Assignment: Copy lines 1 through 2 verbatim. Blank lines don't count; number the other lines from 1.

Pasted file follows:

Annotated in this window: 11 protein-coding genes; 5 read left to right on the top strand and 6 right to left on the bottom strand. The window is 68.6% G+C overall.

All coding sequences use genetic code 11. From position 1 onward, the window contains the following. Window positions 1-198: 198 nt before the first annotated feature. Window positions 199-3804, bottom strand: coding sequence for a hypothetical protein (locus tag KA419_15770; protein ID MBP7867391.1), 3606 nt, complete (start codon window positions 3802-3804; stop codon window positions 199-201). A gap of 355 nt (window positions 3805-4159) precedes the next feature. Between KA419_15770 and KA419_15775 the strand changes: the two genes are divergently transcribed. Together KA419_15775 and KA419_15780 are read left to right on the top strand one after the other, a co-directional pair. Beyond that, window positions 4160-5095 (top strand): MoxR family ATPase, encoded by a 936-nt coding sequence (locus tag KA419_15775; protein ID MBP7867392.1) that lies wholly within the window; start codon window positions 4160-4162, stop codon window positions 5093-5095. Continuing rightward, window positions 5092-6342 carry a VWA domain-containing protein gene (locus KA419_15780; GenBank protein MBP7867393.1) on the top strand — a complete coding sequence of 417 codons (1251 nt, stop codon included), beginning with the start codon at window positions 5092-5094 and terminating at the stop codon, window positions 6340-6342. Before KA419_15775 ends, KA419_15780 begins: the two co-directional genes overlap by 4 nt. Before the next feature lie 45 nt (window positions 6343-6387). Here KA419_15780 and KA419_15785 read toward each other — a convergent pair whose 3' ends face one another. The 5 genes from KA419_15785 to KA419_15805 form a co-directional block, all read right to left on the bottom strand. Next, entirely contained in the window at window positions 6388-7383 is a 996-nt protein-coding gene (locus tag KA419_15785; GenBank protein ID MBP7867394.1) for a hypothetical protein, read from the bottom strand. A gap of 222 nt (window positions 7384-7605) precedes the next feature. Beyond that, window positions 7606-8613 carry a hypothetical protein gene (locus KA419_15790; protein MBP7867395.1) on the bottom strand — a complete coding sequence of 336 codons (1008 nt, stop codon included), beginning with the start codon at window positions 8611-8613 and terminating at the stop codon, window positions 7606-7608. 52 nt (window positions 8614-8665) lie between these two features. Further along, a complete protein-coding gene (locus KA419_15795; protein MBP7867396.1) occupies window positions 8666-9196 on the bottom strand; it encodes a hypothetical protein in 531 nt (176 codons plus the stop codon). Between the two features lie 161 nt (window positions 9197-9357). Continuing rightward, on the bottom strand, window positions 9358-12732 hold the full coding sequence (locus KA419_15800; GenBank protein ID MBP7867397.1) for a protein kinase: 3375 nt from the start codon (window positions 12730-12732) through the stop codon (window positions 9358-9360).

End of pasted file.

Annotated in this window: 11 protein-coding genes; 5 read left to right on the top strand and 6 right to left on the bottom strand. The window is 68.6% G+C overall.

All coding sequences use genetic code 11. From position 1 onward, the window contains the following. Window positions 1-198: 198 nt before the first annotated feature. Window positions 199-3804, bottom strand: coding sequence for a hypothetical protein (locus tag KA419_15770; protein ID MBP7867391.1), 3606 nt, complete (start codon window positions 3802-3804; stop codon window positions 199-201). A gap of 355 nt (window positions 3805-4159) precedes the next feature. Between KA419_15770 and KA419_15775 the strand changes: the two genes are divergently transcribed. Together KA419_15775 and KA419_15780 are read left to right on the top strand one after the other, a co-directional pair. Beyond that, window positions 4160-5095 (top strand): MoxR family ATPase, encoded by a 936-nt coding sequence (locus tag KA419_15775; protein ID MBP7867392.1) that lies wholly within the window; start codon window positions 4160-4162, stop codon window positions 5093-5095. Continuing rightward, window positions 5092-6342 carry a VWA domain-containing protein gene (locus KA419_15780; GenBank protein MBP7867393.1) on the top strand — a complete coding sequence of 417 codons (1251 nt, stop codon included), beginning with the start codon at window positions 5092-5094 and terminating at the stop codon, window positions 6340-6342. Before KA419_15775 ends, KA419_15780 begins: the two co-directional genes overlap by 4 nt. Before the next feature lie 45 nt (window positions 6343-6387). Here KA419_15780 and KA419_15785 read toward each other — a convergent pair whose 3' ends face one another. The 5 genes from KA419_15785 to KA419_15805 form a co-directional block, all read right to left on the bottom strand. Next, entirely contained in the window at window positions 6388-7383 is a 996-nt protein-coding gene (locus tag KA419_15785; GenBank protein ID MBP7867394.1) for a hypothetical protein, read from the bottom strand. A gap of 222 nt (window positions 7384-7605) precedes the next feature. Beyond that, window positions 7606-8613 carry a hypothetical protein gene (locus KA419_15790; protein MBP7867395.1) on the bottom strand — a complete coding sequence of 336 codons (1008 nt, stop codon included), beginning with the start codon at window positions 8611-8613 and terminating at the stop codon, window positions 7606-7608. 52 nt (window positions 8614-8665) lie between these two features. Further along, a complete protein-coding gene (locus KA419_15795; protein MBP7867396.1) occupies window positions 8666-9196 on the bottom strand; it encodes a hypothetical protein in 531 nt (176 codons plus the stop codon). Between the two features lie 161 nt (window positions 9197-9357). Continuing rightward, on the bottom strand, window positions 9358-12732 hold the full coding sequence (locus KA419_15800; GenBank protein ID MBP7867397.1) for a protein kinase: 3375 nt from the start codon (window positions 12730-12732) through the stop codon (window positions 9358-9360).